I like the idea of journaling for prayer. I have never really done it, but know many who do and it seems like such a great process. Plus, it is so cool to look back and see what God has answered.

  3. I find the older I get the more my prayer is just a constant conversation with God. Sometimes we both hear what I’m saying for the first time as it leaves my mouth. It doesn’t ever catch Him off guard but it does me.

  4. I feel like my prayer life constantly evolves. It used to be much more intentional. Like a specific time or day. But that began to make me feel bad when I got busier. I felt like a bad Christian for not keeping up my “disciplines”.

    So then I prayed when I remembered. Then I forgot a lot.

    Now I’m more like you in that I just talk to God whenever I need to. Sometimes it’s just in my head as I’m doing something else. Sometimes it’s out loud (usually when I’m by myself but not always).

    And I’m right there with you with praying for people in the moment. I don’t even tell people “I’m going to keep that in prayer”. I just wait until I do then I tell them I prayed for them.

    1. Tony, your prayer evolution sounds a lot like mine. I think too that is good and logical for it to evolve. Different seasons in our life afford better opportunity to practice some spiritual disciplines than others ( I have a post coming up on this subject, in fact).

      Like you touched on, we can’t fall for the lie that if we aren’t doing everything well all the time that we are a “bad Christian.”

      Thanks for sharing Tony!

  5. Oh dear…this reminds me of myself far too much! I don’t get it- I love talking, so why not to God? I think I get stuck amid all the things I think I ‘should’ be doing, (eg. must confess first etc). Last week I had an hour free just to sing and pray to God and it was wonderful and reminded me how much I must make prayer a priority!

    1. Louise, you made me laugh! You love talking but why not to God? So funny and true for so many of us.

      I’m glad you had a recent reminder of how sweet time with the Lord can be…and that there isn’t a right or a wrong way. He just wants us, nothing more.

  6. I was just thinking about this today. I was feeling guilty about my prayer life lately- not spending “enough” time in prayer. But the Lord is showing me He wants a relationship and not a ritual of prayers. I dont only have to spend time with God at point on the clock but have the grace for at anytime during the day. It’s a process but a good thing too!

    1. April, amen! I have felt the Lord revealing the same thing to me over the past couple of years–that a love relationship with Him isn’t a series of events, but an organic, growing, living thing.

      It is a process. You are so right…and yes, it is still so good.

      Thanks for sharing April.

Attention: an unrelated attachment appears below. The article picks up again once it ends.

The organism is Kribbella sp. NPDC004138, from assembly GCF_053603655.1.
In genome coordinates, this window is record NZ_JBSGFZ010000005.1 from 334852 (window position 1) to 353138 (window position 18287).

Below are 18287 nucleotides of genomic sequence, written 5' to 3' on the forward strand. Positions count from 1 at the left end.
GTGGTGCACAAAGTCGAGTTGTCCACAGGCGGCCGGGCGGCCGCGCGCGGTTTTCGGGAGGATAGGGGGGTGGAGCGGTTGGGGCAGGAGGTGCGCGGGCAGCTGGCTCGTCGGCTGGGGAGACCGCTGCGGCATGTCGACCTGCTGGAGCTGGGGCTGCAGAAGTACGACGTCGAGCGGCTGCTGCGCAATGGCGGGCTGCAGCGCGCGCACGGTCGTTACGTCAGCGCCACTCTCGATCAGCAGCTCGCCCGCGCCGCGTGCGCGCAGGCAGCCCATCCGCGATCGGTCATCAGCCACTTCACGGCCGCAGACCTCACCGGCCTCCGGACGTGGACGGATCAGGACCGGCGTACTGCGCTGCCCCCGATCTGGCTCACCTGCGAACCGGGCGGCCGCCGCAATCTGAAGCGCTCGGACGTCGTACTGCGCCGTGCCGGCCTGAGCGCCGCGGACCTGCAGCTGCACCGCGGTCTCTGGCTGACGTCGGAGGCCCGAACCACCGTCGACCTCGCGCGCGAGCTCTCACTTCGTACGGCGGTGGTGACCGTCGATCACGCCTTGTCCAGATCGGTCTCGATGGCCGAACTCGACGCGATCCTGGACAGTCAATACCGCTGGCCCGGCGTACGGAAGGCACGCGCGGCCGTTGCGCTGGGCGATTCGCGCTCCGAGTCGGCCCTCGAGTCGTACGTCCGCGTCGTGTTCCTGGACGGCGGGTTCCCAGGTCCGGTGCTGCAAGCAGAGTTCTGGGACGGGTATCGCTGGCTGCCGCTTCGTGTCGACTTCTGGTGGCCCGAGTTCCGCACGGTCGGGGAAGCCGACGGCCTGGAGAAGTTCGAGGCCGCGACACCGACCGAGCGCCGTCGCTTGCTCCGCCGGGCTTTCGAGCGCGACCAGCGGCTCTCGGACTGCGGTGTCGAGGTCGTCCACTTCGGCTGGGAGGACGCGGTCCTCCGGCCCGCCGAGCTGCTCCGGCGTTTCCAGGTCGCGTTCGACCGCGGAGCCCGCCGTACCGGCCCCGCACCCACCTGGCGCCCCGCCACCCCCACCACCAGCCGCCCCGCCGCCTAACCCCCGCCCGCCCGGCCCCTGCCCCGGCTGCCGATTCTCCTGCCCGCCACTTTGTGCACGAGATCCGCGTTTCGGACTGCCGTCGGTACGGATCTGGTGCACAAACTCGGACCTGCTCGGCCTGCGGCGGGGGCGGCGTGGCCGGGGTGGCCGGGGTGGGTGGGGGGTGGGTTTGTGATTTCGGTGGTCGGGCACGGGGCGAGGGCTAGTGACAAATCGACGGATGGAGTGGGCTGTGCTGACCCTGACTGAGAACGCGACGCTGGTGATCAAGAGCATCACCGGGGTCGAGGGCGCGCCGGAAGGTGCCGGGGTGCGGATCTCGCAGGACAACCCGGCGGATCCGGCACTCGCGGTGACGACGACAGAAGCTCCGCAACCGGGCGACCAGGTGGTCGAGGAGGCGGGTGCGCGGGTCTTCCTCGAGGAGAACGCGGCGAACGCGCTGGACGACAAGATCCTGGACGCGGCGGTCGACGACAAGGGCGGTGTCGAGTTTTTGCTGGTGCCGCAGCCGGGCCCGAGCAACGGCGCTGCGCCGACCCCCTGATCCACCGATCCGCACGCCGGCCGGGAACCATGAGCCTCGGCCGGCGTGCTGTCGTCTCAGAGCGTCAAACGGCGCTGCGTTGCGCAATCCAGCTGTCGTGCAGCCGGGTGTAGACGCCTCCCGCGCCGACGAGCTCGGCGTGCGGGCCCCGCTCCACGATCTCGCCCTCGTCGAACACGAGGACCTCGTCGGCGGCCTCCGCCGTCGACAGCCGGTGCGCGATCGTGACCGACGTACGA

7. I’m finding that the conversations in my head (often negative and with myself) can become prayer when I turn my fears and worries over to Jesus. By telling him what he already knows but wants to hear from me, I am learning to listen. This is a new experience of prayer, more organic and based in a growing relationship of love and trust.

    I think I’ve talked to him lots over the years and just kept talking and asking….not doing enough listening. The biggest thing that’s made it possible for me to listen more is taking more time to read his words….when the words jump off the page of my Bible, I’m learning to LISTEN…to ask why? to wonder what the connections are….and the conversation then continues over the next days as I hear things, as I talk to people, as I read things…..and he keeps saying good things to me, usually related to what I read and am thinking about.

    That’s how I’m finding your blog today….another part of how God wants me to keep this conversation thing going, even when I get busier…. and conversing with others about it can be encouraging too. Thanks for talking about prayer.

  8. I also discovered I can pray anytime and anywhere. In addition to all the places you mentioned, another place is in the bathroom, where I’ve sometimes had some pronounced epiphanies!

    I sort of go with the flow, giving thanks as well as bringing up specific prayers for people or for myself. Other times I’m just silent and still with God . . . knowing that is also a form of prayer and communing with Him.

    When someone I know looks like they’re in need of prayer, I’ll ask if it’s okay if I pray for them. Being that I can sometimes be forgetful, I’ll ask right “then and there” if I can pray for that person. I haven’t had anyone say “no” yet. This way I know I won’t forget, and also that person will know that I prayed and will be involved on a personal level with God & with me. My husband gave me that idea once. He said the best time to pray for a person is in the present moment.

    That’s basically how my prayer life goes. The thing that can distract me from prayer is when I feel overwhelmed with things to do or feel extremely tired. Usually, though, when I feel that way, I’ll go to bed and fall asleep . . . then wake up in the middle of the night, thinking about God. My mind immediately becomes focused on Him and His presence . . . and I start praying. Afterwards, I feel calm and fall back to sleep and feel refreshed in the morning.